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Film Review: 'The Pinhole Affect'

Beatrice Verhoeven |
October 3, 2013 | 8:44 p.m. PDT

Staff Reporter

Alessandra Torresani and Jonathan Rosenthal star in "The Pinhole Affect" (Pinhole Films/ASCA Films).
Alessandra Torresani and Jonathan Rosenthal star in "The Pinhole Affect" (Pinhole Films/ASCA Films).
If you like seeing movies that make you think, "The Pinhole Affect" is definitely the movie for you. 

The film follows Ella, a girl that wishes to become a photographer but deals drugs to make ends meet.

In her quest to become a photographer, she only has a handmade pinhole camera - a basic camera that is basically a box which projects an image onto a piece of photo paper. Light passes through a small hole in the side, but as it is doing so, the image becomes inverted and distorted. There we have it - the premise of the film.

That is Ella's reality - distorted and not at all what she expected. She unexpectantly affects the lives of the other main characters in the film, who are either troubled or just messed up.

We have Lillie, a struggling actress, who finds herself caught between two men and subsequently messes up all three of their lives.

Stanley Jr., a talent agent who figures out how hard life actually is when he loses his job.

Jonathan Rosenthal plays Gabe in "The Pinhole Affect" (Pinhole Films/ASCA Films).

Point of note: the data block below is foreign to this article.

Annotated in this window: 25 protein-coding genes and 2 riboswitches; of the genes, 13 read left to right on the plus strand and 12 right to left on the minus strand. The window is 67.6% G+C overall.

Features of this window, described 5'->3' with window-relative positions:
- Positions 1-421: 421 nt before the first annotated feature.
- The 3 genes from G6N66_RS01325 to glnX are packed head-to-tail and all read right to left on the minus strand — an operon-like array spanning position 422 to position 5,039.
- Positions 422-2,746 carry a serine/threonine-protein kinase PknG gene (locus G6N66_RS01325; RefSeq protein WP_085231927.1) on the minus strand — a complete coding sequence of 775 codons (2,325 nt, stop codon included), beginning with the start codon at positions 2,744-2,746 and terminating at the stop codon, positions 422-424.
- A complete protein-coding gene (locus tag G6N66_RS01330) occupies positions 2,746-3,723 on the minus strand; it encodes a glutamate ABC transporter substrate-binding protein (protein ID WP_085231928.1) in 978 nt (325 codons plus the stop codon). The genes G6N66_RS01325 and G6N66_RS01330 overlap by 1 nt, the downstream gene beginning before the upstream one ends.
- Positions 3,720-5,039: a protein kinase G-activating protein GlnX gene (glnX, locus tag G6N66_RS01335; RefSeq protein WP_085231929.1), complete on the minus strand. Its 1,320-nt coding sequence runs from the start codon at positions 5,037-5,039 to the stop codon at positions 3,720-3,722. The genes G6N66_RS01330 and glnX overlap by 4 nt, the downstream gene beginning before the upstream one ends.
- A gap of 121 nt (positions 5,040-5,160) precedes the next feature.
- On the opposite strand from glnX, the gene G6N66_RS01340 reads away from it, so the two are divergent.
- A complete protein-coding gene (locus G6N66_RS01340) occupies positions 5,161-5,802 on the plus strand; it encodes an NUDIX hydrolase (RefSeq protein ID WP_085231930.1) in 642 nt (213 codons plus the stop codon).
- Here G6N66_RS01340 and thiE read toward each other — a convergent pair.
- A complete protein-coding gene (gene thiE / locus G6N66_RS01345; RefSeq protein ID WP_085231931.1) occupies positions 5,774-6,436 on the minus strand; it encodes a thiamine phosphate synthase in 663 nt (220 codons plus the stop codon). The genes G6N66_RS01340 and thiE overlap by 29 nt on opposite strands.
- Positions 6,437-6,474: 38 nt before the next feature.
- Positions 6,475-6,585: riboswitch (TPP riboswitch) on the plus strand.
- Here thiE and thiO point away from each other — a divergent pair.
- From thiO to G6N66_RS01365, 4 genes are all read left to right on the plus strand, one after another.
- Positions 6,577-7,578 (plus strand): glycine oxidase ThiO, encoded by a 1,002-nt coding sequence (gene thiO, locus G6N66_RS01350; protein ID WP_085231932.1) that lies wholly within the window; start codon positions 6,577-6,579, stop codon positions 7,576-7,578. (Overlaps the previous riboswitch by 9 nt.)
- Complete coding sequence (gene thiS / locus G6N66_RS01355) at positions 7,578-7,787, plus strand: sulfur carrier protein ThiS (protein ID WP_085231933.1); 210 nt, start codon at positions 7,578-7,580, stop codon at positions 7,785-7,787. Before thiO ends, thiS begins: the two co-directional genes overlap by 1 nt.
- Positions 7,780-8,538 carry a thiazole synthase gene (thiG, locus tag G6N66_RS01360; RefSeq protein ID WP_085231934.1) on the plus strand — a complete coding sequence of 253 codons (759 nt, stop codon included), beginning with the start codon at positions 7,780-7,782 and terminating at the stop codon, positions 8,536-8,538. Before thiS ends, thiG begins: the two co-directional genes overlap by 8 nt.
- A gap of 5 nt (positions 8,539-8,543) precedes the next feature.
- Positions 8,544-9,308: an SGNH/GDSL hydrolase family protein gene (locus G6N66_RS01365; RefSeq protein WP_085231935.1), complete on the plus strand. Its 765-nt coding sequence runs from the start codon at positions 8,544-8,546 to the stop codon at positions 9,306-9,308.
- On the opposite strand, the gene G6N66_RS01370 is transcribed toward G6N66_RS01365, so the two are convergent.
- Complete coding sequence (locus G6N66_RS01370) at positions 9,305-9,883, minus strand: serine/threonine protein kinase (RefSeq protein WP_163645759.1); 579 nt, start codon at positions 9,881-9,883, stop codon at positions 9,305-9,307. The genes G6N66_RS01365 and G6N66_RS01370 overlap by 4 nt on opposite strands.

Jonathan Rosenthal plays Gabe in "The Pinhole Affect" (Pinhole Films/ASCA Films).

There's Gabe, an aspiring actor.

And then there's Josh, an artist who succumbs to himself.  

Written and produced by Jonathan Rosenthal, who also plays Gabe in the movie, says the movie was shot in an unreal amount of time: "I wrote and we shot in under five months which was insane, but we had a lot of amazing people working on it with us. I was just chasing this dream."

Working with Alessandra Torresani, Ryan Carnes, Alexandra Krosney and Julian Curi, Rosenthal was able to create a film that in a short amount of time made you re-evaluate your realities and make sense of your perhaps distorted reality. 

The film itself was incredible; in roughly 45 minutes, the audience follows a great story line that includes hilarious dialogue and fun characters.

While is it at certain points disturbed and maybe a little bit grotesque, the situations are made lighter through the funny jokes that Rosenthal put into the script. It's a humorous way to deal with our sad realities. And through this, all characters' lives are entertained and one life affects another.

"It's 'The Pinhole Affect'--how one thing affects another," says Beverly Knauer, a member of the audience of the short film's private screening. "A lot of people asked of Rosenthal: 'Did he know he used the word affect wrong?' He actually didn't--it's a play on words and it's amazing how he captured it."

The film is hopefully going to the Sundance Film Festival in the near future. It will be on iTunes eventually. For now, follow "The Pinhole Affect" on Twitter to receive updates on movie screenings and ways for you to see this amazing film.

Reach Staff Reporter Beatrice Verhoeven here. Follow her on Twitter



 

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